As for authorization, maybe putting a filter in the method that commits the changes to the database would work? A kind of filter that only lets through authorized changes would maybe work. Though defining and performing this kind of filter does appear to be somewhat complicated, especially if the document is difficult to inspect and the authorization rules are complicated.
The use case for this is that some settings of a document may only be changed with special permissions and regular users shouldn’t be able to change this setting. For example, documents could be set to become read-only in which case any update by a basic user has to be discarded. Furthermore, the readonly setting itself may only be changed by users with the necessary permissions, even when the document is in read/write mode. I could implement this by creating a separate privileged document, but that still wouldn’t solve the issue of making it temporarily read-only.
Another aspect I’ve been contemplating is how Yjs can be used to serve a stream of updates without making changes. Some documents that are restricted to certain users may still be viewed by the public and they should get live updates on this without being allowed to make changes. I can make the interface disallow changes, but the server should also verify this on its own.
An interesting part of Yjs that I only discovered recently is that subdocuments, that is instances of Y.Doc nested within other Y.Doc objects, can be created and lazily loaded. Does your server implementation handle this case? (if there is even any special handling to do) In another post on this forum: Extend y-websocket provider to support sub docs synchronization in one websocket connection - #4 by douira support for subdocuments in y-websocket was implemented. If I want to allow the same website to show multiple documents without needing to open a new websocket connection for each one, this is important. I’m not sure how this would be persisted in the database though and how it would work with your server layer. They do modify the server provided by y-websocket, so some changes would probably be necessary to make subdocuments work.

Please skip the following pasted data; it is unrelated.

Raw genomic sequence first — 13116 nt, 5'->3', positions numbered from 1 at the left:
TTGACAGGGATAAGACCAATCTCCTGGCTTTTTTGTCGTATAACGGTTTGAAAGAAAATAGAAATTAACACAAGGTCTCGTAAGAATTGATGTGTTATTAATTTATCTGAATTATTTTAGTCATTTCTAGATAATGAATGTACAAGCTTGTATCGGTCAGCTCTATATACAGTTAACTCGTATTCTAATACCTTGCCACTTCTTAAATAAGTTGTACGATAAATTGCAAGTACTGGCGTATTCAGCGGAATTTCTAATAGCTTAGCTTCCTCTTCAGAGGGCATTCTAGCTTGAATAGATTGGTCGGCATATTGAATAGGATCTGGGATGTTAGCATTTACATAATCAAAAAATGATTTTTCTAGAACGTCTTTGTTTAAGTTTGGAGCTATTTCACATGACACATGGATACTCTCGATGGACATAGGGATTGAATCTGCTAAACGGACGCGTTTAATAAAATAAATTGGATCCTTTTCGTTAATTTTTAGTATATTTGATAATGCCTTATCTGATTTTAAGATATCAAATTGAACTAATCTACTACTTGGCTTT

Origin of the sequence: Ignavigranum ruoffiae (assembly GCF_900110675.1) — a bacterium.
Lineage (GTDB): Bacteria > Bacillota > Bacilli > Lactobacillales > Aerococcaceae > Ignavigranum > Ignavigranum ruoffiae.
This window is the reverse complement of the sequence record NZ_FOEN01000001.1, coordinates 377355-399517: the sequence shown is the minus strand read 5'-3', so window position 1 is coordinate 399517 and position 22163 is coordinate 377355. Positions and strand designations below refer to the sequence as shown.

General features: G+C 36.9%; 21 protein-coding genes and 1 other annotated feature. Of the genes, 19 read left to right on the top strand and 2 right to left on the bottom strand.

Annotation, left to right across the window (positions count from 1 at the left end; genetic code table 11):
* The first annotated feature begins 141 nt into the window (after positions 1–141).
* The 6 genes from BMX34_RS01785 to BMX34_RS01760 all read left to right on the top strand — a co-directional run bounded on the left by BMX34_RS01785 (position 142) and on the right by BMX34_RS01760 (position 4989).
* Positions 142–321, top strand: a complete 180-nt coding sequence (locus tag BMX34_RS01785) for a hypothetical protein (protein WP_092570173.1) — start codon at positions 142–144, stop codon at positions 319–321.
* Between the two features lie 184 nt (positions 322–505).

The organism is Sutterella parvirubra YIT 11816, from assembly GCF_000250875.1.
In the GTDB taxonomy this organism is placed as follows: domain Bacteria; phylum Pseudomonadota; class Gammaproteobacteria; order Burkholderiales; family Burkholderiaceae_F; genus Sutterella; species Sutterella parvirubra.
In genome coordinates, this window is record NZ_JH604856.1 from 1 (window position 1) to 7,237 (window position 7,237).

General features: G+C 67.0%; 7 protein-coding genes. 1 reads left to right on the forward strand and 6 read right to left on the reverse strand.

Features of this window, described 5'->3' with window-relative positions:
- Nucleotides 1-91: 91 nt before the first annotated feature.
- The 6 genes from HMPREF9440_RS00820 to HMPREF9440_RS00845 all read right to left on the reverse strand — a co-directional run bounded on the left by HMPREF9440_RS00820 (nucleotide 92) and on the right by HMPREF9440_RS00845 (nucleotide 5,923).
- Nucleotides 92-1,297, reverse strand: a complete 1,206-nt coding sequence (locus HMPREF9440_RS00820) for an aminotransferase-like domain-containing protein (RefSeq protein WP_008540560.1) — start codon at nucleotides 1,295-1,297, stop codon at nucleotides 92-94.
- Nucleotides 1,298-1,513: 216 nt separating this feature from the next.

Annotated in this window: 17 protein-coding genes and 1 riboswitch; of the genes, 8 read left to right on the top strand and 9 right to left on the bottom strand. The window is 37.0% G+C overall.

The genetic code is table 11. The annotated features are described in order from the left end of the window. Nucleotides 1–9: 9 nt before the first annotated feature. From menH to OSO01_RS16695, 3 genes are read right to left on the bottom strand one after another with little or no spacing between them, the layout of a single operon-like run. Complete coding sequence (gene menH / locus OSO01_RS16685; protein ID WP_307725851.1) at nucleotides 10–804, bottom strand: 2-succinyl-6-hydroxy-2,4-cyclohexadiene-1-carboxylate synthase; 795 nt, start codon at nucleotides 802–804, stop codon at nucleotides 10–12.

Importantly, each document needs its own separated awareness instance, even if the user isn’t editing multiple documents at the same time. Things like collaborative cursors use the awareness instance to synchronize and sharing this across all (potentially many) documents would be highly inefficient. Things like showing the participants of a particular or multiple documents also wouldn’t work if the awareness instance was globally shared.
Was randomly browsing the forums when I saw my repo mentioned here ( ) … I recently pushed another update in a branch - external_api_persistence … I have extracted the logic of persistence in a few api-calls, and also provided logic for read-only/read+write access. Might be helpful.
API can handle the logic of persistence any way you see fit. Like this branch was made because some German scientist wanted to persist his documents to S3, and use redis as the primary data-source of documents that are accessed.